Economic slowdown and inflation dog dental sales

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Economic slowdown and inflation dog dental sales

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The SARS-CoV-2 pandemic and the war in Ukraine have resulted in rising inflation and shrinking consumer confidence, both of which significantly affected the performance of dental companies during the second quarter of this year. (Image: Noska Photo/Shutterstock)

LEIPZIG, Germany: The ongoing SARS-CoV-2 pandemic and the war in Ukraine are affecting dental markets, and inflation and recession are two words that are currently weighing heavily on the minds of dentists and their patients. Results for the second financial quarter of this year show that some dental companies, particularly those who mainly sell clear aligners, are feeling the pinch of a looming economic slowdown.

The second financial quarter of this year was not without its ups and downs. Leading dental laser manufacturer BIOLASE reported a 70% increase in laser sales in the US and growing momentum in the uptake of dental lasers among dental specialists. For fellow US company, Dentsply Sirona, it was the lack of a quarterly report that was most significant. The Nasdaq-listed North Carolina company is now two quarterly reports in arrears and has been non-compliant with Nasdaq listing rules since 18 May. Dentsply Sirona warned in August that it would not file its second quarter Form 10-Q, owing to “an internal investigation regarding certain financial reporting matters”. It was also reviewing previous accounting practices and evaluating whether its 2021 financial results need adjustments. The beleaguered company said in a business update that it expects to report second quarter net earnings of US$1.005 billion (€1.006 billion) and that supply chain difficulties and a drop in sales in China had affected its performance.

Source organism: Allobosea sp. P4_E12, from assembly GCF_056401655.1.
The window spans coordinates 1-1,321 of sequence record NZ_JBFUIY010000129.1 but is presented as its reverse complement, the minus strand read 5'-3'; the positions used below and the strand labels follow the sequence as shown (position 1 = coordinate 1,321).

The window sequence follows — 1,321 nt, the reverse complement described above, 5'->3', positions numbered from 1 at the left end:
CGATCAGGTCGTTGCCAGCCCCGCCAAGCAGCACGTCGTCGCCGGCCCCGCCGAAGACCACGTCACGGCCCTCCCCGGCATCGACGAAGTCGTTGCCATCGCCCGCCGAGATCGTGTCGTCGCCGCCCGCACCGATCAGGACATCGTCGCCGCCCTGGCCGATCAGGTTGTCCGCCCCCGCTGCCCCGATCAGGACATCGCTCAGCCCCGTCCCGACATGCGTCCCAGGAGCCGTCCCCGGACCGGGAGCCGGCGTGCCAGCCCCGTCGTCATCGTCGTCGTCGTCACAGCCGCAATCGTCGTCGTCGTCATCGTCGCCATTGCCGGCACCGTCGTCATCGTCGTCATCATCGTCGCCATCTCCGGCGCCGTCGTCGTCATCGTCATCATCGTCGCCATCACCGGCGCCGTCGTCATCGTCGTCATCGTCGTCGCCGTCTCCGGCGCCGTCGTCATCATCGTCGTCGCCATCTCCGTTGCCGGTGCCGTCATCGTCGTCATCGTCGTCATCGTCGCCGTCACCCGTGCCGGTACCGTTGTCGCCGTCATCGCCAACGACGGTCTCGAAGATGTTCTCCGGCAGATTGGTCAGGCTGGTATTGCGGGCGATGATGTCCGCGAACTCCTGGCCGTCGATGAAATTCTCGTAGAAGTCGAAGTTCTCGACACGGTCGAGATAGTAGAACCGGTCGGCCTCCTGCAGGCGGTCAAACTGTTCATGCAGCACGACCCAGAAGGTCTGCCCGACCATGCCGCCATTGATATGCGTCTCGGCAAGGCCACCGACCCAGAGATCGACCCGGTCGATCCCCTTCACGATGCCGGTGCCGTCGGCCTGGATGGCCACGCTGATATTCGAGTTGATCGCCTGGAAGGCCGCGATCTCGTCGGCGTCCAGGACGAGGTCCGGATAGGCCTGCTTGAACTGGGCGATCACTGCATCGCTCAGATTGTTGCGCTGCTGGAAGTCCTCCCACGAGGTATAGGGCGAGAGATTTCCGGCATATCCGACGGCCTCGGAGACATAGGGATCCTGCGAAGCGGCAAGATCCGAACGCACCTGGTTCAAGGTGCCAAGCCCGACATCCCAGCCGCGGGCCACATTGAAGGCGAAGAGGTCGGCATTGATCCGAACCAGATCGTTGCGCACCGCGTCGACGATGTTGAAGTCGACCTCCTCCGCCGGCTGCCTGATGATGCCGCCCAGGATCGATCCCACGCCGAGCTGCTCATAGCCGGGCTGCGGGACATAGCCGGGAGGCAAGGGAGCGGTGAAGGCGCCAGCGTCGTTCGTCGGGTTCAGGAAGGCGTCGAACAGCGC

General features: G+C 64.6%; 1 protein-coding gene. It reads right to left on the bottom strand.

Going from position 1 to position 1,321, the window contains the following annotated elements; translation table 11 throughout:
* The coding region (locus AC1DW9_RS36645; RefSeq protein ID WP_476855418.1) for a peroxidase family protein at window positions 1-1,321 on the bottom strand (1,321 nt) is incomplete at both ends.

Henry Schein CEO Stanley Bergman told analysts that SARS-CoV-2 infection rates had risen in June in some regions, leading to a decline in dental patient traffic. He said that price inflation for brand manufacturer dental merchandise sold by Henry Schein had reached approximately 3% during the quarter, but that the impact of inflation on dental equipment sales had been relatively insignificant. In July, annual inflation rates in the eurozone, the US and the UK reached 8.9%, 8.5% and 10.1%, respectively.

Henry Schein’s global dental sales in the second quarter totalled US$1.9 billion, representing a drop of 3.1%. The multinational’s dental sales were driven by strong equipment sales owing to continued investment by dentists in their dental clinics, Bergman said.